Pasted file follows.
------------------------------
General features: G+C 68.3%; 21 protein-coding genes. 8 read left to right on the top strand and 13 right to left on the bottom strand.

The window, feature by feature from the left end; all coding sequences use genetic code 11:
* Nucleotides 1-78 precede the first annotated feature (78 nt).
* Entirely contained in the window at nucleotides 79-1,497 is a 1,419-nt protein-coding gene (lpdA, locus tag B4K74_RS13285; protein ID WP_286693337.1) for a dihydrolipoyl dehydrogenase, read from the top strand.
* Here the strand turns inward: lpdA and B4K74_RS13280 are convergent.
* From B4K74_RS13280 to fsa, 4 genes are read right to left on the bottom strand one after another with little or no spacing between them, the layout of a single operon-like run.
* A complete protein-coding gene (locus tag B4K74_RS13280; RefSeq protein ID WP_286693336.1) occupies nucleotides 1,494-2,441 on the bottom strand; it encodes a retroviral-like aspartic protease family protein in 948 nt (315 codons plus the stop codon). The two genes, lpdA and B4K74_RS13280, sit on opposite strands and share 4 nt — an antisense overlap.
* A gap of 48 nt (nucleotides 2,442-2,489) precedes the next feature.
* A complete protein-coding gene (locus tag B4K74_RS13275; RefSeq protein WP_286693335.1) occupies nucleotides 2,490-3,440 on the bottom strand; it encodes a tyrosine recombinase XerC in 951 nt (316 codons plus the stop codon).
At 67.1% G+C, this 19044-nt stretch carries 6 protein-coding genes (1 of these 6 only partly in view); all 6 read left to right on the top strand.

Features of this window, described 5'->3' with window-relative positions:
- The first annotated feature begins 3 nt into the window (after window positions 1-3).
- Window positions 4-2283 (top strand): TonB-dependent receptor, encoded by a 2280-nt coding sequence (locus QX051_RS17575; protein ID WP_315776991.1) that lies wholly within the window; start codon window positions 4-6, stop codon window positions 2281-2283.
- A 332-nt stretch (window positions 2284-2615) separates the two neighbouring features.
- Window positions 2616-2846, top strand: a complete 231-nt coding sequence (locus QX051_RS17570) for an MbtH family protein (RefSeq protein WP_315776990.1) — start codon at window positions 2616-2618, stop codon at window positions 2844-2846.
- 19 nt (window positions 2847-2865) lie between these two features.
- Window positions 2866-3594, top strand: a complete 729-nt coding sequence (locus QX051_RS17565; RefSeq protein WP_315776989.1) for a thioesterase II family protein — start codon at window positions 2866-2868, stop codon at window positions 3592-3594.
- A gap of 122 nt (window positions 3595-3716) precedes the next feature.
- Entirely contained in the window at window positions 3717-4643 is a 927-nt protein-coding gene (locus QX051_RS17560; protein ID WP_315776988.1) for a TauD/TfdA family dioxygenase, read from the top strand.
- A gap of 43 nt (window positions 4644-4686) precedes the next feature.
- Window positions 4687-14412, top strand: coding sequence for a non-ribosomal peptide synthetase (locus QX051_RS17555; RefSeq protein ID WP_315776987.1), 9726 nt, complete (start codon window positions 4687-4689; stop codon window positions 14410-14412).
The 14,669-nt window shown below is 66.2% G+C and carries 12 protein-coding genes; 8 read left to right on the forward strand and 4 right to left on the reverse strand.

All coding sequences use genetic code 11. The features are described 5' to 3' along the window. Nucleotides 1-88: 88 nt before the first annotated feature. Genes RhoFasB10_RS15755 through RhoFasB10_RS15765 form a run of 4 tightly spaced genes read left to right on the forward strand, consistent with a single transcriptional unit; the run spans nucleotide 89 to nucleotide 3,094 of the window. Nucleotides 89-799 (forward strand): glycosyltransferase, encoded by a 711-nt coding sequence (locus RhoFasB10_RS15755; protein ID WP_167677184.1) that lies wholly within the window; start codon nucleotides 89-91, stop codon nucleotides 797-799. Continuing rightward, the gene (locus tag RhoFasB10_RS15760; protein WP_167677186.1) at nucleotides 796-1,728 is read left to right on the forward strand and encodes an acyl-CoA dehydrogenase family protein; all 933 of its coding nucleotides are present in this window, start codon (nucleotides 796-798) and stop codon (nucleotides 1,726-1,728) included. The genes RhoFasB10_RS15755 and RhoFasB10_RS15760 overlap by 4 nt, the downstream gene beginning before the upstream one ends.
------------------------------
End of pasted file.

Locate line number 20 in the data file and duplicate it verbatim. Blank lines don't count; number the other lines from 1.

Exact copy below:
- A gap of 43 nt (window positions 4644-4686) precedes the next feature.